According to the medical dictionary, dextrose is a monosaccharide and the outdated name for glucose (now referred to as d-glucose).
I’ve become a label Nazi over the past 2 months. I’m amazed at the ingredients I glossed over prior to starting the SCD. Likely because the names were so long and I couldn’t pronounce them…. My how things change.
As I was cleaning out my cabinets the other day, I was glancing at the labels. You could have knocked me over, I was so stunned to see dextrose on the label of my salt.
When you go to Morton’s website FAQ page, they address the issue of dextrose:
“In 1924 Morton became the first company to produce iodized salt for the table in order to reduce the incidence of simple goiter. Dextrose is added to stabilize the iodide. Iodine is vital to the proper functioning of the thyroid gland and the prevention of goiter. Actually, the amount of dextrose in salt is so small that it is dietetically insignificant. Morton® Iodized Table Salt contains 0.04 percent dextrose or 40 milligrams per 100 grams of salt. Morton® Plain Table Salt contains neither iodine nor dextrose. All Morton Salt products containing potassium iodide are labeled as such.”
huh. Well, while it may be insignificant to your calorie intake, when you’ve got gut issues you can’t take any chances.
I went back to a book, Nourishing Traditions by Sally Fallon, to refresh my memory on iodine and sea salt. It has become one of my main go to books for nutritional questions. She does a great job of breaking down the technical parts.
On page 44, she states that iodine is essential for “fat metabolism, thyroid function and the production of sex hormones”. One’s iodine requirements may vary based on where your ancestors are from (coastal – needs more) and requires Vitamin A for absorption. Also, too much can be toxic.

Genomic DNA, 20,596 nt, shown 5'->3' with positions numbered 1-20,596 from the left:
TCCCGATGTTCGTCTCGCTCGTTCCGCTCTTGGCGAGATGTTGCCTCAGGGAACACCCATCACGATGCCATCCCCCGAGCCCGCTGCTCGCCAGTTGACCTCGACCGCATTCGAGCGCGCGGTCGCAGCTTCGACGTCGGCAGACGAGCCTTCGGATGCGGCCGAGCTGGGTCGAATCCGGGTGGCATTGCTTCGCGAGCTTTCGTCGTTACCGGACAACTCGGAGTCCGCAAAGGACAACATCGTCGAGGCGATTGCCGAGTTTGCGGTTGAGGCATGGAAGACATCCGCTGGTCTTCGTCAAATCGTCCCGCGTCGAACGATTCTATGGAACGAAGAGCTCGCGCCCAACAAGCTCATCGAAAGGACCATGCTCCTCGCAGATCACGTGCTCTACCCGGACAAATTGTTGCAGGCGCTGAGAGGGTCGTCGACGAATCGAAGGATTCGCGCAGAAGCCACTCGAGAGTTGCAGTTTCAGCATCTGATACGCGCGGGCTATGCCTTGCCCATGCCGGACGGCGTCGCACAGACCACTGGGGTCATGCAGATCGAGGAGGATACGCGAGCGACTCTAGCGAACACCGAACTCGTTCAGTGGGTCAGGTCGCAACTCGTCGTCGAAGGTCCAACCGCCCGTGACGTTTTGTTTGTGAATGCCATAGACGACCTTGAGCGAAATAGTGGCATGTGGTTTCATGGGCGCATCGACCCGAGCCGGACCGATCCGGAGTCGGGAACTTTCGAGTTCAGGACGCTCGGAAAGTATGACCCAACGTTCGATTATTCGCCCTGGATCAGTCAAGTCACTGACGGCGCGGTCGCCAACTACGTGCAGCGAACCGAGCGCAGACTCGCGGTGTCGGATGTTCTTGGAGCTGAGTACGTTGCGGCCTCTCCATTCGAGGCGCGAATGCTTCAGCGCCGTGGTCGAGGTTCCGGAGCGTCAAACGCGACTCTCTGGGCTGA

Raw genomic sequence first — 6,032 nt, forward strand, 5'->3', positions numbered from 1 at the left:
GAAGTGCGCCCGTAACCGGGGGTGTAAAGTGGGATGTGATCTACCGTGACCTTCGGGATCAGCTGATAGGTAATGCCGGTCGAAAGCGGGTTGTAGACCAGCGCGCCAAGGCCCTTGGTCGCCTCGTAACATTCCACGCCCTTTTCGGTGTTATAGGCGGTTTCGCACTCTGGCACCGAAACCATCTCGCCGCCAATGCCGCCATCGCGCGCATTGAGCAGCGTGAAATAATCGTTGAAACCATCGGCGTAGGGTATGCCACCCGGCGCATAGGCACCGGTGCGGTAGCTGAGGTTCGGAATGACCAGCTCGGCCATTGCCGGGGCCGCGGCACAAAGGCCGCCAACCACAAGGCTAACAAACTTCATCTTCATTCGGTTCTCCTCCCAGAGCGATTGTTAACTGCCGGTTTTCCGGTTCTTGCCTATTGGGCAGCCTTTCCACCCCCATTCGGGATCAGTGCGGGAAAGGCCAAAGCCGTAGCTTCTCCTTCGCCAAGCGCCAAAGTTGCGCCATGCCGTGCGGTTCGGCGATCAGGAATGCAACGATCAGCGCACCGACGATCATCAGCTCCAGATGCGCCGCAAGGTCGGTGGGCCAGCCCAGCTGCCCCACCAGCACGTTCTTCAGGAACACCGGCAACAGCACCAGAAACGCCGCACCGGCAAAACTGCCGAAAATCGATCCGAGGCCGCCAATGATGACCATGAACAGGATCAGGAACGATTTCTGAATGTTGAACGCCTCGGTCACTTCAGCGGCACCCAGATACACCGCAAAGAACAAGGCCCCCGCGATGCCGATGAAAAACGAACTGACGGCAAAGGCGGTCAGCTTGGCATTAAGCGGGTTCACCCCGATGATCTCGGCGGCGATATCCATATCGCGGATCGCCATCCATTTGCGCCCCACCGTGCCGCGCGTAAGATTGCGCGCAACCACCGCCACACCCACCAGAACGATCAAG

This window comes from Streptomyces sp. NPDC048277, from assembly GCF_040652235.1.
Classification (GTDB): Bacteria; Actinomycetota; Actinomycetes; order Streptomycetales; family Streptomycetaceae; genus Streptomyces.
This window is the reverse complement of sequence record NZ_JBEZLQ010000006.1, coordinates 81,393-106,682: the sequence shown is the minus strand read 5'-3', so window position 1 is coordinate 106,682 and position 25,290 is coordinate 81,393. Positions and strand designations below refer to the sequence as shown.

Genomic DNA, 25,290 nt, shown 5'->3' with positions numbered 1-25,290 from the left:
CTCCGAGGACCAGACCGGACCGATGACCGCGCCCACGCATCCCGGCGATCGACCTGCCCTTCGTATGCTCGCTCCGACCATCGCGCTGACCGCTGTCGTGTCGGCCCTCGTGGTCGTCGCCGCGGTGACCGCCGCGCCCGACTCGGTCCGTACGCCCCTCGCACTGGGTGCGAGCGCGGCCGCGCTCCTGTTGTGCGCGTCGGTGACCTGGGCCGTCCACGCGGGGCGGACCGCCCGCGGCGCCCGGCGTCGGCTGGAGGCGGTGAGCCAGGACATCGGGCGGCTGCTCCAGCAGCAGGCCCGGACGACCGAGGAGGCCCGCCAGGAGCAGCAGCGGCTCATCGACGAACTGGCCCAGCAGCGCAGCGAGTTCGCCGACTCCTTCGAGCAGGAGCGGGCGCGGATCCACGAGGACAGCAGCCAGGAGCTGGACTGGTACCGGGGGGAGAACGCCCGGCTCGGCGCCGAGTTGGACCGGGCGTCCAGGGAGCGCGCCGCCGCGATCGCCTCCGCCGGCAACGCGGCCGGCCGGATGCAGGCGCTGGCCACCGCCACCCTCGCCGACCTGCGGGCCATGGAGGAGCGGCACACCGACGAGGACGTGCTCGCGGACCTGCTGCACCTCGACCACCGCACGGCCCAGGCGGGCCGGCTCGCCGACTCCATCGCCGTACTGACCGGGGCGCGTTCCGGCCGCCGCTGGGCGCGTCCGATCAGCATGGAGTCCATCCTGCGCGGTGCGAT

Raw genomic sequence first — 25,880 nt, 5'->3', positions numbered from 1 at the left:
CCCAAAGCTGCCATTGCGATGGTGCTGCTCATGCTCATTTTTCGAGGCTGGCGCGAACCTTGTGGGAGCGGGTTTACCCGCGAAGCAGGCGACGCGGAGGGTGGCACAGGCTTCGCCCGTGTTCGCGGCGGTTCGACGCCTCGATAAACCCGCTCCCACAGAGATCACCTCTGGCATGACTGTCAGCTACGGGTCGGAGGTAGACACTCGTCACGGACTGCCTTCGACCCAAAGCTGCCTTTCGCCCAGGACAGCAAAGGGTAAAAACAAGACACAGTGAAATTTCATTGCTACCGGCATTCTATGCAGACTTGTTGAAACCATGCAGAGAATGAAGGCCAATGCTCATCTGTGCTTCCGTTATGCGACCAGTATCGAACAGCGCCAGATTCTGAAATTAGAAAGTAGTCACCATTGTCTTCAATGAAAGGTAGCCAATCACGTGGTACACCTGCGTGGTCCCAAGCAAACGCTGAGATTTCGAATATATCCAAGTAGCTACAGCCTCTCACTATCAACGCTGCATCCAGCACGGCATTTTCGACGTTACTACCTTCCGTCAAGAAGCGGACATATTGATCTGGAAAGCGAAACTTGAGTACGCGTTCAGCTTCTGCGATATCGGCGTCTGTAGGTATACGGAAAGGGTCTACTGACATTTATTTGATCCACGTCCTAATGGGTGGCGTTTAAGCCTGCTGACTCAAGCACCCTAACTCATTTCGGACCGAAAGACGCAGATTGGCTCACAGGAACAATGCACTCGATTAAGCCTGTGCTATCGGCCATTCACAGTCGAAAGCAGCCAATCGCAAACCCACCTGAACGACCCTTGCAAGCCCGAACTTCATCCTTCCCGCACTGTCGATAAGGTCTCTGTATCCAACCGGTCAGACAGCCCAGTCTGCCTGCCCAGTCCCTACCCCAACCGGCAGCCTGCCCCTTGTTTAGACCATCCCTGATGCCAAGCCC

She continues on pages 48 and 49, “Most discussions of salt ignore the issue of salt processing. Few people realize that our salt – like our sugar, flour and vegetable oils – is highly refined; it is the product of a chemical and high-temperature industrial process that removes all the valuable magnesium salts as well as trace minerals naturally occurring in the sea. To keep salt dry, salt refiners adulterate this “pure” product with several harmful additives, including aluminum compounds. To replace the natural iodine salts that are removed during processing, potassium iodide is added in amounts that can be toxic. To stabilize the volatile iodine compound, processors add dextrose which turns the iodized salt a purplish color. A bleaching agent is then necessary to restore whiteness to the salt… Even most so-called sea salt is produced by industrial methods”.
Really? What the heck! She suggests that you buy the purest form, unrefined sea salt from the salt marshes in the Celtic region. It contains natural iodine from marine life and is a light gray color (naturally).
If you don’t have the book, I highly recommend it. You can also find it in my Good Reads section. As for me, I’ll be buying some different sea salt this weekend…